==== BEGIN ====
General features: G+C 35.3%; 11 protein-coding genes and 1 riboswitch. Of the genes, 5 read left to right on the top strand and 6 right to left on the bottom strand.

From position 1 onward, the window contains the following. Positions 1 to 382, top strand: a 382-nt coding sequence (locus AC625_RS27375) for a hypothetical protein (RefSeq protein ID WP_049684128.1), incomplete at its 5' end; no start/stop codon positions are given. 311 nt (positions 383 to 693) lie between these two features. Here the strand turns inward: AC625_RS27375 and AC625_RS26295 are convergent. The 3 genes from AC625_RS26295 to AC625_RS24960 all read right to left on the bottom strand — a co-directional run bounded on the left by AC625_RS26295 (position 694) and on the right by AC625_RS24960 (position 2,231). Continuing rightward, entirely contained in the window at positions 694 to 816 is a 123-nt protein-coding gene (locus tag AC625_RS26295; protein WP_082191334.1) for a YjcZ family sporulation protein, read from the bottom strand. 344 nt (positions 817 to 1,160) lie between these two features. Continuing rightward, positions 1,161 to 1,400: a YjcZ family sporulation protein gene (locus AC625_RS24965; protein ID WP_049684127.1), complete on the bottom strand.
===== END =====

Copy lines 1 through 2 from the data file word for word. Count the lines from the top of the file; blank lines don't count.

General features: G+C 35.3%; 11 protein-coding genes and 1 riboswitch. Of the genes, 5 read left to right on the top strand and 6 right to left on the bottom strand.

From position 1 onward, the window contains the following. Positions 1 to 382, top strand: a 382-nt coding sequence (locus AC625_RS27375) for a hypothetical protein (RefSeq protein ID WP_049684128.1), incomplete at its 5' end; no start/stop codon positions are given. 311 nt (positions 383 to 693) lie between these two features. Here the strand turns inward: AC625_RS27375 and AC625_RS26295 are convergent. The 3 genes from AC625_RS26295 to AC625_RS24960 all read right to left on the bottom strand — a co-directional run bounded on the left by AC625_RS26295 (position 694) and on the right by AC625_RS24960 (position 2,231). Continuing rightward, entirely contained in the window at positions 694 to 816 is a 123-nt protein-coding gene (locus tag AC625_RS26295; protein WP_082191334.1) for a YjcZ family sporulation protein, read from the bottom strand. 344 nt (positions 817 to 1,160) lie between these two features. Continuing rightward, positions 1,161 to 1,400: a YjcZ family sporulation protein gene (locus AC625_RS24965; protein ID WP_049684127.1), complete on the bottom strand.